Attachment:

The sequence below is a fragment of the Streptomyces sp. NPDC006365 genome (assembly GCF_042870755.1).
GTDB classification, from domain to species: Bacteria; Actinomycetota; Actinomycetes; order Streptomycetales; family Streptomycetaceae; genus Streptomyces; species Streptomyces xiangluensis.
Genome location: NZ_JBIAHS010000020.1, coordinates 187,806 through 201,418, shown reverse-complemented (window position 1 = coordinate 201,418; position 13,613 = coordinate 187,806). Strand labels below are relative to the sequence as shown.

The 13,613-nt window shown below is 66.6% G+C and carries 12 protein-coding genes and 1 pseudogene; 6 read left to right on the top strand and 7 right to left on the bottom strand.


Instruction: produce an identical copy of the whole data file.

The sequence below is a fragment of the Streptomyces sp. NPDC006365 genome (assembly GCF_042870755.1).
GTDB classification, from domain to species: Bacteria; Actinomycetota; Actinomycetes; order Streptomycetales; family Streptomycetaceae; genus Streptomyces; species Streptomyces xiangluensis.
Genome location: NZ_JBIAHS010000020.1, coordinates 187,806 through 201,418, shown reverse-complemented (window position 1 = coordinate 201,418; position 13,613 = coordinate 187,806). Strand labels below are relative to the sequence as shown.

The 13,613-nt window shown below is 66.6% G+C and carries 12 protein-coding genes and 1 pseudogene; 6 read left to right on the top strand and 7 right to left on the bottom strand.